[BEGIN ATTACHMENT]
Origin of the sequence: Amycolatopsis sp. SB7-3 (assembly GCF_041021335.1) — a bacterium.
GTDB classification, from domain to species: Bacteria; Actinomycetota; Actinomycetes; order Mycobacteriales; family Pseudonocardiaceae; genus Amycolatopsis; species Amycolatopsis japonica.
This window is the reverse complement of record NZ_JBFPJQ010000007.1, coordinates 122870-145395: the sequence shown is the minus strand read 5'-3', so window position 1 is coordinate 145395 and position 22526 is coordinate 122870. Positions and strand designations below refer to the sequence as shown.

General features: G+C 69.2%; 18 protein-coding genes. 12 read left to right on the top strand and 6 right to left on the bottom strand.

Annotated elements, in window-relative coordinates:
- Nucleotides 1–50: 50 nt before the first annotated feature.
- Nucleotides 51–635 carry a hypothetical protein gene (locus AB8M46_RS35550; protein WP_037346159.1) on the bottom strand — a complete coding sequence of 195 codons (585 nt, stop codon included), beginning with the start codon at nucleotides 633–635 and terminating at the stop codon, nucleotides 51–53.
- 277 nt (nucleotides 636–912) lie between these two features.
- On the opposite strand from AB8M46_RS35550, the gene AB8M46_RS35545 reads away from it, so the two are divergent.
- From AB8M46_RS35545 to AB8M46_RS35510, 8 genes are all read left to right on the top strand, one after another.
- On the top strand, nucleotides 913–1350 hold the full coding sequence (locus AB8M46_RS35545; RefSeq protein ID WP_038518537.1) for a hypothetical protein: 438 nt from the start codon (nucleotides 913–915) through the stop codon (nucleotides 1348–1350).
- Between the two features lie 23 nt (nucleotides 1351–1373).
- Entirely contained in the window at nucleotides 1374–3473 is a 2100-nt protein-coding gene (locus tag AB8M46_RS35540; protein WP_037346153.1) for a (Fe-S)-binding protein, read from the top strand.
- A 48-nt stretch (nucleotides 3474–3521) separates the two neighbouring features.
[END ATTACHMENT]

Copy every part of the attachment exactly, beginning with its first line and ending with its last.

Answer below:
Origin of the sequence: Amycolatopsis sp. SB7-3 (assembly GCF_041021335.1) — a bacterium.
GTDB classification, from domain to species: Bacteria; Actinomycetota; Actinomycetes; order Mycobacteriales; family Pseudonocardiaceae; genus Amycolatopsis; species Amycolatopsis japonica.
This window is the reverse complement of record NZ_JBFPJQ010000007.1, coordinates 122870-145395: the sequence shown is the minus strand read 5'-3', so window position 1 is coordinate 145395 and position 22526 is coordinate 122870. Positions and strand designations below refer to the sequence as shown.

General features: G+C 69.2%; 18 protein-coding genes. 12 read left to right on the top strand and 6 right to left on the bottom strand.

Annotated elements, in window-relative coordinates:
- Nucleotides 1–50: 50 nt before the first annotated feature.
- Nucleotides 51–635 carry a hypothetical protein gene (locus AB8M46_RS35550; protein WP_037346159.1) on the bottom strand — a complete coding sequence of 195 codons (585 nt, stop codon included), beginning with the start codon at nucleotides 633–635 and terminating at the stop codon, nucleotides 51–53.
- 277 nt (nucleotides 636–912) lie between these two features.
- On the opposite strand from AB8M46_RS35550, the gene AB8M46_RS35545 reads away from it, so the two are divergent.
- From AB8M46_RS35545 to AB8M46_RS35510, 8 genes are all read left to right on the top strand, one after another.
- On the top strand, nucleotides 913–1350 hold the full coding sequence (locus AB8M46_RS35545; RefSeq protein ID WP_038518537.1) for a hypothetical protein: 438 nt from the start codon (nucleotides 913–915) through the stop codon (nucleotides 1348–1350).
- Between the two features lie 23 nt (nucleotides 1351–1373).
- Entirely contained in the window at nucleotides 1374–3473 is a 2100-nt protein-coding gene (locus tag AB8M46_RS35540; protein WP_037346153.1) for a (Fe-S)-binding protein, read from the top strand.
- A 48-nt stretch (nucleotides 3474–3521) separates the two neighbouring features.